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# Distinguish between Finite Automata and Turing Machine

Before understanding the differences between the finite automata (FA) and the turing machine (TM), let us learn about these concepts.

## Finite Automata

Finite automata is an abstract computing device

It is a mathematical model of a system with discrete inputs, outputs, states and set of transitions from state to state that occurs on input symbol from alphabet Σ

## Finite Automata Representation

FA can be represented as following in the theory of computation (TOC) −

Graphical (Transition diagram)

Tabular (Transition table)

Mathematical (Transition function)

## Formal definition of Finite Automata

A Finite automata is a five tuples

M=(Q, Σ, δ,q0,F)

Where,

Q − Finite set called states

Σ − Finite set called alphabets

δ − Q × Σ → Q is the transition function

q0 ε Q is the start or initial state

F − Final or accept state

## Turing Machine

Turing machines are more powerful than both finite automata and pushdown automata. They are as powerful as any computer we have ever built.

## Formal Definition of Turing Machine

A Turing machine can be formally described as seven tuples ( Q,X, Σ,δ,q0,B,F)

Where,

Q is a finite set of states

X is the tape alphabet

Σ is the input alphabet

δ is a transition function: δ:QxX→QxXx{left shift, right shift}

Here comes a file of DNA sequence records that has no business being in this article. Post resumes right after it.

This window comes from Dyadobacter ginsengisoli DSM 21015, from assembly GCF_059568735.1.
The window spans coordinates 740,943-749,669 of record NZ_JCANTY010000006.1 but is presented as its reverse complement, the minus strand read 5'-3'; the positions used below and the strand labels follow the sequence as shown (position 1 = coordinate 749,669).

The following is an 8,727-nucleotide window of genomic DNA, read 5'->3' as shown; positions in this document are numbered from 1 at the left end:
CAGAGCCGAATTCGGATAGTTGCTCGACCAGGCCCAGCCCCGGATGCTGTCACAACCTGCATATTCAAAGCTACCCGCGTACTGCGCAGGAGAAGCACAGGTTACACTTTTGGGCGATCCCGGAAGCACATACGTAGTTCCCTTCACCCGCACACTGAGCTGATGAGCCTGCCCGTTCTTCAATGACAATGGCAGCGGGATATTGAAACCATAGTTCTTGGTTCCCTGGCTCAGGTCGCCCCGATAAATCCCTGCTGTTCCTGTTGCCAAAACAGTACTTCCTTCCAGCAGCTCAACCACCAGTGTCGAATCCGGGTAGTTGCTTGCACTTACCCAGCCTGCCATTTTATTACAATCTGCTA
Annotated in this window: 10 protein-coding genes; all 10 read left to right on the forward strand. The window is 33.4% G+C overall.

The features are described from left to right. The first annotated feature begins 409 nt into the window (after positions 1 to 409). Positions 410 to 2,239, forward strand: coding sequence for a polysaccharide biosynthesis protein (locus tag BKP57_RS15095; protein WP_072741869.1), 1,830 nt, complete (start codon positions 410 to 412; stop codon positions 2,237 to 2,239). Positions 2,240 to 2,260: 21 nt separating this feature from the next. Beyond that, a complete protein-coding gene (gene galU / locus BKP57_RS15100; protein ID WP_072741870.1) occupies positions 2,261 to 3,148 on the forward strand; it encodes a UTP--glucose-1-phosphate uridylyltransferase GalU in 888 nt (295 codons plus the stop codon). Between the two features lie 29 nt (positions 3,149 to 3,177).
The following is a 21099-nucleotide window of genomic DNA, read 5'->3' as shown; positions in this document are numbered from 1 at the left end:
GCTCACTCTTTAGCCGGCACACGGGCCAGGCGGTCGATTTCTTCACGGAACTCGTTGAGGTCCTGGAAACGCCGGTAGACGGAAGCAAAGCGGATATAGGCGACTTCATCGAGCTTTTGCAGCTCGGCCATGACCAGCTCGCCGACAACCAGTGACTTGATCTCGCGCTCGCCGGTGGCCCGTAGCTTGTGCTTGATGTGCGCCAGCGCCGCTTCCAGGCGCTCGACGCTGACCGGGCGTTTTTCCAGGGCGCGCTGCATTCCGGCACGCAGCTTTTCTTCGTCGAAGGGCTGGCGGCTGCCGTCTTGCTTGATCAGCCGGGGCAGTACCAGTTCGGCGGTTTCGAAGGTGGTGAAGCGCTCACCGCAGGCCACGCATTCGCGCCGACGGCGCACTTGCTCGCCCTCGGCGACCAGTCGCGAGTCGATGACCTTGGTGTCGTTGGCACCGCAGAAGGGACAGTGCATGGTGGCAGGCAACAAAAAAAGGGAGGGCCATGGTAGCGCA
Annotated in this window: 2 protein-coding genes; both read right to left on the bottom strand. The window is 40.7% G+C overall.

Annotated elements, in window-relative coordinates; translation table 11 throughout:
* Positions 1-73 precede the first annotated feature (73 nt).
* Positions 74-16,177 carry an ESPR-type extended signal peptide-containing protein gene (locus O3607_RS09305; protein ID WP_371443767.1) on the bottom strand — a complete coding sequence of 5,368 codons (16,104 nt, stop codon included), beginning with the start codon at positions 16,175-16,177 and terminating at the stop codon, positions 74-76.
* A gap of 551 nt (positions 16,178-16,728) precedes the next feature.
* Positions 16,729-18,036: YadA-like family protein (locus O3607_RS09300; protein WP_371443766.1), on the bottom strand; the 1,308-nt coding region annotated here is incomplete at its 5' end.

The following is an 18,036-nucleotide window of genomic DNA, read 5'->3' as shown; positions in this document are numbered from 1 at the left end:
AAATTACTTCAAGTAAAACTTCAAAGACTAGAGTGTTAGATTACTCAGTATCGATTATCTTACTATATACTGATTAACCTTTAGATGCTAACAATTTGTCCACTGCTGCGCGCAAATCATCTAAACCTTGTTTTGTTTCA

q0 is the initial state

B is the blank symbol

F is the final state.

## Differences

The major differences between Finite automata and Turing machine are given below −

Sr. no. | Finite State machine | Turing machine |
---|---|---|

1 | Finite state machines describe the class of regular languages. | Turing Machines describe a much larger class of languages, the class of recursively enumerable languages. |

2 | Finite state machines describe a small class of languages where no memory is needed. | Turing Machines are the mathematical description of a computer and accept a much larger class of languages than FSMs do. |

3 | Finite state machines have lower computational power than the Turing machine. | Turing Machines have has more computational power than FSM |

4 | A finite state machine is just a set of states and transitions. The only memory it has is what state it is in. Thus, the number of memory states is... finite. | A Turing machine is a finite state machine plus a tape memory. Each transition may be accompanied by an operation on the tape (move, read, write). Its total possible configurations are arbitrarily large, regardless of the size of the program; it expands towards infinity. |

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